- Scared, no control

Scared, no control




Help for alcohol abuse addiction alcoholics who want to stay sober

Scared, no control

Postby fletch » Mon Jul 12, 2010 1:13 pm

I have admitted i have a drinking problem and that i cannot control my drinking. What has really scared me now that i have admitted this is that i feel trapped and scared that something is controling me it,s bigger than me. I had never seen it like this till the last few days and it makes me feel so scared that i have no control, that i dont know what is going to happen. I cant trust myself. It is the worst feeling i have had through my whole drinking career and it makes me feel so vunerable and afraid.
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Postby Dallas » Mon Jul 12, 2010 4:46 pm

Hello Fletch. I understand. That's the way I felt when I first got sober. I felt that way at the end of my drinking and at the beginning of my sobriety. They told me to hang in there, that I was feeling feelings and that feelings always change. They assured me that "this too shall pass." And, they were right. For me, newly sober felt like a fish out of water. I was just flopping around grasping at anything I could to hang on. What helped me was talking to other alkies about it. And, going to meetings where I could share what was going on w/ me. Often, more than half the meeting room would light up and tell me "Hey! It was that way for me, too!"

Keep coming back. I call it my anxiety attacks when I was feeling that way. The feelings were new. They eventually went away. Some said that this was alcohol -- calling my name. I guess they could have been right, too -- so, I hung in there and did whatever it took -- not to take a drink.

You'll get better. We all did.

Dallas
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Postby RichC » Mon Jul 12, 2010 6:05 pm

Welcome Fletch.
Smokers call what your feeling as Jonesing.
Like Dallas says just hang in there it will pass.

Remember what got you here in the first place; and why you wanted change.
Play it out in your mind what would happen if you didn't make this decision.
Where you would be, what would happen to you and those around you if you continued down the same old path.
What you and those around you would lose.

My guess is that it is not a very good movie.

Ask your Higher Power to help.

Been there myself and I managed to get through the hard times.
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Postby Bensober » Tue Jul 13, 2010 8:36 am

Welcome Fletch,

Step 1 of AA is: "We admitted we were powerless over alcohol - that our lives had become unmanageable".

This powerless word is specifically designed to stop our old conditioning of control and being in control. The loss of control and feeling like something was controlling me…left me in shear terror too Fletch and awakened me at the same time. The alcoholic mind is very tricky Fletch. It, before and beginning sobriety thinks it needs to control a lot of things even when we quit attempting to control alcohol through our drinking.

I find today that using the word “powerlessâ€
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Postby fletch » Tue Jul 13, 2010 4:00 pm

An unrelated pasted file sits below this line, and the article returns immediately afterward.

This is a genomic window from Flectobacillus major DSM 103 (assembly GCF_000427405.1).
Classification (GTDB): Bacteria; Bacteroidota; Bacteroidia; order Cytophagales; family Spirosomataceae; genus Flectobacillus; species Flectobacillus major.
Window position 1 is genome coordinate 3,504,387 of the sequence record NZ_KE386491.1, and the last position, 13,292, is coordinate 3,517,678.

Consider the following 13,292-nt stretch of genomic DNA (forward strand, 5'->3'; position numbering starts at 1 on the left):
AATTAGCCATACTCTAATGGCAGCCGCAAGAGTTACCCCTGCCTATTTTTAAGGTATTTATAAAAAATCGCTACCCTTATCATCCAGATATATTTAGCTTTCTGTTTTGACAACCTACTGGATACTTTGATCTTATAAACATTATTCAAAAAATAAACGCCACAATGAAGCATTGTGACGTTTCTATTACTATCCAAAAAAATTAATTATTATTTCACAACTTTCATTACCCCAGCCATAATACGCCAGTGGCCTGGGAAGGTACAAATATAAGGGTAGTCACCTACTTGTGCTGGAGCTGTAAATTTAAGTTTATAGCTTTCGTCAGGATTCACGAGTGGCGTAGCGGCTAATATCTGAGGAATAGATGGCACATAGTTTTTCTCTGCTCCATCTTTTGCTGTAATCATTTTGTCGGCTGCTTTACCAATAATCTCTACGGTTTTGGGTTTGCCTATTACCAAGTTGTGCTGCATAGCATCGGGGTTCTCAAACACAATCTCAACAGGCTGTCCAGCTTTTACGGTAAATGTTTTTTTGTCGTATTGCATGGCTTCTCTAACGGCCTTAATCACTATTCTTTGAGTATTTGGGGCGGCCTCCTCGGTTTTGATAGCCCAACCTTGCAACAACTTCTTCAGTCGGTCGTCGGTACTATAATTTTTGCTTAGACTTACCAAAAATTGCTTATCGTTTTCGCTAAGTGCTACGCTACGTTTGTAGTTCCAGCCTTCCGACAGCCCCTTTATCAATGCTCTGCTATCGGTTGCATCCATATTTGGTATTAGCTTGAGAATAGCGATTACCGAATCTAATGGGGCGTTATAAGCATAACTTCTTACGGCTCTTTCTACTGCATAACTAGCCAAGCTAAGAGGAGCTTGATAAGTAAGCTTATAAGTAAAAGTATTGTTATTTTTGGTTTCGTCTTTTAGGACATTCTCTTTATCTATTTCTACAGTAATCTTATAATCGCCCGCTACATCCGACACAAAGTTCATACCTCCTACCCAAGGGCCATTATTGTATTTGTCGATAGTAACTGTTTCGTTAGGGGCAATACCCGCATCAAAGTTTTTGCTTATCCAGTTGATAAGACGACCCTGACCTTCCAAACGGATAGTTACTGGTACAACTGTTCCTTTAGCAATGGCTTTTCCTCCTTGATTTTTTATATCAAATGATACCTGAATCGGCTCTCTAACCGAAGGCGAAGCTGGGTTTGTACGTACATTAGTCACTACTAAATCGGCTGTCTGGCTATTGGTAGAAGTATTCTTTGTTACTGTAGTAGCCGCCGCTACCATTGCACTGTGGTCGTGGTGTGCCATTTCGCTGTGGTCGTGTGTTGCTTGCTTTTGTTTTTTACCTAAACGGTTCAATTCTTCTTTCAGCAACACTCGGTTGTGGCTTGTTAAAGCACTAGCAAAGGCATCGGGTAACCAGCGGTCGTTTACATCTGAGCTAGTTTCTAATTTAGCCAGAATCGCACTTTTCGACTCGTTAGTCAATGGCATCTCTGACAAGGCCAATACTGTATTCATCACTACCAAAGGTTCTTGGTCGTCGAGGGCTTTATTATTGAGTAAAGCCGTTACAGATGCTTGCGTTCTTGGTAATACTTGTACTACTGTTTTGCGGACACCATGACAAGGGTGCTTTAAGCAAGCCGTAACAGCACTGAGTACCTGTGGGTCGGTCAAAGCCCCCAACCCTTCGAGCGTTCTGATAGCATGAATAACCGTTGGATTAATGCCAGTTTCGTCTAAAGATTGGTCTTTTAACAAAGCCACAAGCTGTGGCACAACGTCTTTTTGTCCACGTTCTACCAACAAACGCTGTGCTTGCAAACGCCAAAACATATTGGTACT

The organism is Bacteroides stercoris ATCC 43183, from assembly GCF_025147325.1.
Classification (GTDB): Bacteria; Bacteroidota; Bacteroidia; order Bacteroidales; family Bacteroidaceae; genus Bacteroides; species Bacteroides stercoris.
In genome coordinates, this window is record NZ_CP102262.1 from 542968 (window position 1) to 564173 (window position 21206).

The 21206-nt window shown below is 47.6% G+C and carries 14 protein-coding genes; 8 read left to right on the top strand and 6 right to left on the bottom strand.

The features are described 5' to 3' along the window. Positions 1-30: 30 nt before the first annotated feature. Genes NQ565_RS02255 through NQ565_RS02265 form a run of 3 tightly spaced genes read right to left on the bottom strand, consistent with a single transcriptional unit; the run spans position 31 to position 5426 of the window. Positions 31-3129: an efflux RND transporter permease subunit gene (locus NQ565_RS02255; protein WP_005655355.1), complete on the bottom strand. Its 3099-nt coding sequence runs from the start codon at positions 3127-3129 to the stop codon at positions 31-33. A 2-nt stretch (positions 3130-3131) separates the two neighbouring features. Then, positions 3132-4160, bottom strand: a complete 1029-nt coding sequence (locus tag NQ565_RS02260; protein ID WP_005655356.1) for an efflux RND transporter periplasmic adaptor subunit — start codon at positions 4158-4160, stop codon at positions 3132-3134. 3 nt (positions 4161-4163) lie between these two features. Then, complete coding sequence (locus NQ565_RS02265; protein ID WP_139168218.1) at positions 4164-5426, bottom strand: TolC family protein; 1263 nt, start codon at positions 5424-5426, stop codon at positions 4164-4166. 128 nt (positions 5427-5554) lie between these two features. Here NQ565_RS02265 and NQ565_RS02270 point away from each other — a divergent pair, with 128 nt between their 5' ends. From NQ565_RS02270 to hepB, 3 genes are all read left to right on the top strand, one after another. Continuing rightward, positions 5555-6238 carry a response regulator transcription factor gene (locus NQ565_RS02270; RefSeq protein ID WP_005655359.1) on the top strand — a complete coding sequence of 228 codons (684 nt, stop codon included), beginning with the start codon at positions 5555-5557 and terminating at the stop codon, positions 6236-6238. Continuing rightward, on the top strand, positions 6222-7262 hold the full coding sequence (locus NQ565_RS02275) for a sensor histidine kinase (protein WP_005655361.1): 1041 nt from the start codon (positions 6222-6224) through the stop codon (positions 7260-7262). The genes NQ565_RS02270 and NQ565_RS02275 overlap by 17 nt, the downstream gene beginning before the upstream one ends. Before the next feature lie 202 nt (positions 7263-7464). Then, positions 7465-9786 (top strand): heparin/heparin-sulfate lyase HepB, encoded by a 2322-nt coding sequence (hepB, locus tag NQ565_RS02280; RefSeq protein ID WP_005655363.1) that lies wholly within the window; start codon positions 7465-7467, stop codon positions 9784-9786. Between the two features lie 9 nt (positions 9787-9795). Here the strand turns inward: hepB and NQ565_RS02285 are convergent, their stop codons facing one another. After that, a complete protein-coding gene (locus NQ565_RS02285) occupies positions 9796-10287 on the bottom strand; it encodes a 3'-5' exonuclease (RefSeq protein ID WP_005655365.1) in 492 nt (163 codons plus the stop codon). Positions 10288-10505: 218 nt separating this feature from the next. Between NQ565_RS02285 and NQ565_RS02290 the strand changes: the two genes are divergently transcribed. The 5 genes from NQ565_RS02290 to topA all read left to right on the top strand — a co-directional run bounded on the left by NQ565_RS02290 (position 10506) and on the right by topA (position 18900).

Sharing on here though i have only done a few posts and reading what others have gone and going through is allready making me feel less lonely. Dallas yor right about talking to other alkies. I have not gone back to a meeting for some years now as at that time i could not share i am still dealing with that now but i am thinking the more i open up on here that maybe i can open up at meetings. I am just taking a day at a time but i allready know the relief it brings coming on to this web site. It feels like a life saver.

RichC What you say about remembering what got us here in the first place makes sense. I find the mind when i want a drink starts playing out so many senario,s of why i will be ok to have one drink and how it will be so diffeent this time. I think coming on here and sharing and reading and remembering why each day i am here and not drunk will def work towards drowing out those thoughts and not drowning them out with drink.
When i do get a craving to drink everything positive just seems to go out of my mind it,s crazy. I get so angry and fustrated i can feel the alcoholic taking over.

Bensober the alcoholic mind is sure tricky i hate it, it takes over and it does it so easily. I never knew or really thought how much i do like to control, i find myself doing it so much. I do try to let go of control but it is so hard to, it,s almost like i cant allow myself to relax. I think i am a bit of a control freak i just never really realised how much.

It really helps sharing and reading your comments i thank you all as it really is a life saver. I have come on here each day and i lookforward to it as it just gives me something that i have not managed to get any where before with support and help to stop.

Two days sober. I am trying not too think to much about the weekends as i find that so difficult i have though managed to plans some things that will keep me busy and are not connected with the booze in any way.
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Postby Dallas » Wed Jul 14, 2010 1:54 am

Good to hear from you fletch. Congrats on another day sober. At least you're doing all that you can do for right now. And, that's all that any of us can do. I'm sure that if we were able to do more now -- we would. I don't mean that as a cop out or anything. It just seems to be reality. We have to stretch as far as we can stretch in the moment. But, we seem to be able to only stretch as far as we can stretch. I've discovered that giving myself a little bit of credit for doing what I can do, is a lot better than beating myself up for things that I can't do. When I beat myself up it only makes it worse and more difficult to do what I can do.